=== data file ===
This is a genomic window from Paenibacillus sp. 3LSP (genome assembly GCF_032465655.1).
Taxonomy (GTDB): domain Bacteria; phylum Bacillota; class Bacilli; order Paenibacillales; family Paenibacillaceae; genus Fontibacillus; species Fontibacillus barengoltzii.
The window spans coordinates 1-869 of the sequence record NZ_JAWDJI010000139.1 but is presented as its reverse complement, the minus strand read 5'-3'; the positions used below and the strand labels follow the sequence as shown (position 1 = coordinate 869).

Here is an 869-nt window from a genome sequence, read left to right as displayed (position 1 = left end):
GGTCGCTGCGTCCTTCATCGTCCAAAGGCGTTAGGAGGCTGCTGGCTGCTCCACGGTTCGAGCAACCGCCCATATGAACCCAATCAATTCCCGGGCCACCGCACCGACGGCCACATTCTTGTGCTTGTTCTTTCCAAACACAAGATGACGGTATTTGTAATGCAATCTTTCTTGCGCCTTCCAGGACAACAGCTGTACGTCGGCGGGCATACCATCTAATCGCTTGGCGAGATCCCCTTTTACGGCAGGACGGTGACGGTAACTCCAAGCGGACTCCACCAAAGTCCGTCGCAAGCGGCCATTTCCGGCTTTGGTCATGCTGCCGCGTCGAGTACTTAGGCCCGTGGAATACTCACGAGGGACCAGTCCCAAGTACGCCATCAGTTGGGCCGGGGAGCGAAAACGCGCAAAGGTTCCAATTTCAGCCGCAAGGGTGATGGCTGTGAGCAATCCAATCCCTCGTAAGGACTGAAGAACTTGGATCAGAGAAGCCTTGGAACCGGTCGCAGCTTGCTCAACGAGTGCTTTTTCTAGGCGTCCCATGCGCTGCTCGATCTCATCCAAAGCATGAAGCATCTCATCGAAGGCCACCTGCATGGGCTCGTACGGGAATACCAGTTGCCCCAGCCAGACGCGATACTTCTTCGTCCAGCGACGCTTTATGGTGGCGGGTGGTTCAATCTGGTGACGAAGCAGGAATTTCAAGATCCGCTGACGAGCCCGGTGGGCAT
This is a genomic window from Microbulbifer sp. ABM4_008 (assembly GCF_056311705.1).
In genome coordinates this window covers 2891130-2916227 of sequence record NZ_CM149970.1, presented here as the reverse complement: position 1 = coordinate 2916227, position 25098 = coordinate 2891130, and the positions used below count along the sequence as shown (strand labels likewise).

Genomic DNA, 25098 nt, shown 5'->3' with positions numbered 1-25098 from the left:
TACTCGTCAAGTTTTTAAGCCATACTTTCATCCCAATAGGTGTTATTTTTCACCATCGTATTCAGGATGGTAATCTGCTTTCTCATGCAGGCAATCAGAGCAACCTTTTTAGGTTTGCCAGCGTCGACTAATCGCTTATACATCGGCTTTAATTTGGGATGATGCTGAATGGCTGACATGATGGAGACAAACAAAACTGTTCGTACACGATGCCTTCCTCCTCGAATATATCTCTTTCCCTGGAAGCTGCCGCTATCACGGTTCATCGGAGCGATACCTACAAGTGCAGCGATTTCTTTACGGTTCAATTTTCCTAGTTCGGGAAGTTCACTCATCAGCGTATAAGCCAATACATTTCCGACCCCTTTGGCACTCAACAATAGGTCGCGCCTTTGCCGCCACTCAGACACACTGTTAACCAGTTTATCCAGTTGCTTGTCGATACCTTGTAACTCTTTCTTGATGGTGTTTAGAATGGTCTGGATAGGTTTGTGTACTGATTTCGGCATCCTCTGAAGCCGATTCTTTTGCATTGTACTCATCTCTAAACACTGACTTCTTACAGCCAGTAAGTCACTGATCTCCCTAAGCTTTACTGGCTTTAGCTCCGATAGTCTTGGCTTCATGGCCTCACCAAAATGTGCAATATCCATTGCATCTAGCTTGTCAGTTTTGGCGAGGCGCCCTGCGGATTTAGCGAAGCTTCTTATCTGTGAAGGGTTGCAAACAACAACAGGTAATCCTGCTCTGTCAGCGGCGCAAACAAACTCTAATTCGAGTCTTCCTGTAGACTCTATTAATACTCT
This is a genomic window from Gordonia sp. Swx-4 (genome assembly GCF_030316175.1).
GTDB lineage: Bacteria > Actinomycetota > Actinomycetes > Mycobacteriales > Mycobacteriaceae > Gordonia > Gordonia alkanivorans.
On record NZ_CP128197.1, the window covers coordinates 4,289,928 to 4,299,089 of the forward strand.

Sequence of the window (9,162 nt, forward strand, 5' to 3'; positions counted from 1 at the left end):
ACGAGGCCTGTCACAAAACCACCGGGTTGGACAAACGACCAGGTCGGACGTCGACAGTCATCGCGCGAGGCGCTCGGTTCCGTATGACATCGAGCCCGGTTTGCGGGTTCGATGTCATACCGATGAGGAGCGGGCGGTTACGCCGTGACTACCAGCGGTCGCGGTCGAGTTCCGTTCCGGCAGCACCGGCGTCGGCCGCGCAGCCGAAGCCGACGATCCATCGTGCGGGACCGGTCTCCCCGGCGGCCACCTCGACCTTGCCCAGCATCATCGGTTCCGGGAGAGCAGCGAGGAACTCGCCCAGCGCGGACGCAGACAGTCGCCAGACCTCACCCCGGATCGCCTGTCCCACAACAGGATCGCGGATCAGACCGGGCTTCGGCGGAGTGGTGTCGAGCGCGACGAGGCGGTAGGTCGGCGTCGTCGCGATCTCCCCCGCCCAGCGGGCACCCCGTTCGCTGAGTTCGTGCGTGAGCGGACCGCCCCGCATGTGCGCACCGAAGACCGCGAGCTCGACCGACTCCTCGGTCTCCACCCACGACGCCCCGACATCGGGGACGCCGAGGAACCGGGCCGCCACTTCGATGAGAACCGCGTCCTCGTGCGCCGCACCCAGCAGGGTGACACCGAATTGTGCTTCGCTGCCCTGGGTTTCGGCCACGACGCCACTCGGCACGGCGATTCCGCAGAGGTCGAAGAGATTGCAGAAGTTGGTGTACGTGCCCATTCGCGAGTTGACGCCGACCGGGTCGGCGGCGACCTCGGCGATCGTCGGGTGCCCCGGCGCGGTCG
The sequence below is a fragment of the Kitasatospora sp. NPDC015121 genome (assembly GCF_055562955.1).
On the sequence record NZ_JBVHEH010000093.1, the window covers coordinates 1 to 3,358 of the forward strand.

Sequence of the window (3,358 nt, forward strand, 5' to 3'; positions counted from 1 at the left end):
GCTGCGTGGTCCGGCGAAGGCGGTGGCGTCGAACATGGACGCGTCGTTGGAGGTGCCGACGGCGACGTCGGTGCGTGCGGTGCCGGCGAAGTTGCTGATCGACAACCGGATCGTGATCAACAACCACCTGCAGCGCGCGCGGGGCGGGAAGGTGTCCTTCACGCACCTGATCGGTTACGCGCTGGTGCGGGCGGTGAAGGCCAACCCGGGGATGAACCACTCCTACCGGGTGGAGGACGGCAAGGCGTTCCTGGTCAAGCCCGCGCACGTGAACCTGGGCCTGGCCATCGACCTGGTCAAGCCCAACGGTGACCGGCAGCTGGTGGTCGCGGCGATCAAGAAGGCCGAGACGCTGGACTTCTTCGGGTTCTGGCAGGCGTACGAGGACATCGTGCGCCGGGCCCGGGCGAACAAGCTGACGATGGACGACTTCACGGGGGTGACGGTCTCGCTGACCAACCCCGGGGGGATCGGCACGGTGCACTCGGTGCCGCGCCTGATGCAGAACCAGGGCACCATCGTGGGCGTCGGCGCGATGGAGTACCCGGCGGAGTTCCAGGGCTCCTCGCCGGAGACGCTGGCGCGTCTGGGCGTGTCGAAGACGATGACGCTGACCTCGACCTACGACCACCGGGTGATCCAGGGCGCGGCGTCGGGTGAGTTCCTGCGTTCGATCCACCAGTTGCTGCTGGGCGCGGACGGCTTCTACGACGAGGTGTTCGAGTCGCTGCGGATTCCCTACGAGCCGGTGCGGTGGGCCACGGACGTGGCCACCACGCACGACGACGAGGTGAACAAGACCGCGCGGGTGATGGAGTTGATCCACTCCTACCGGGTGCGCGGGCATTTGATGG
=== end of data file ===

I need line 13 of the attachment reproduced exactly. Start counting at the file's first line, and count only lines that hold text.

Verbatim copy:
Sequence of the window (9,162 nt, forward strand, 5' to 3'; positions counted from 1 at the left end):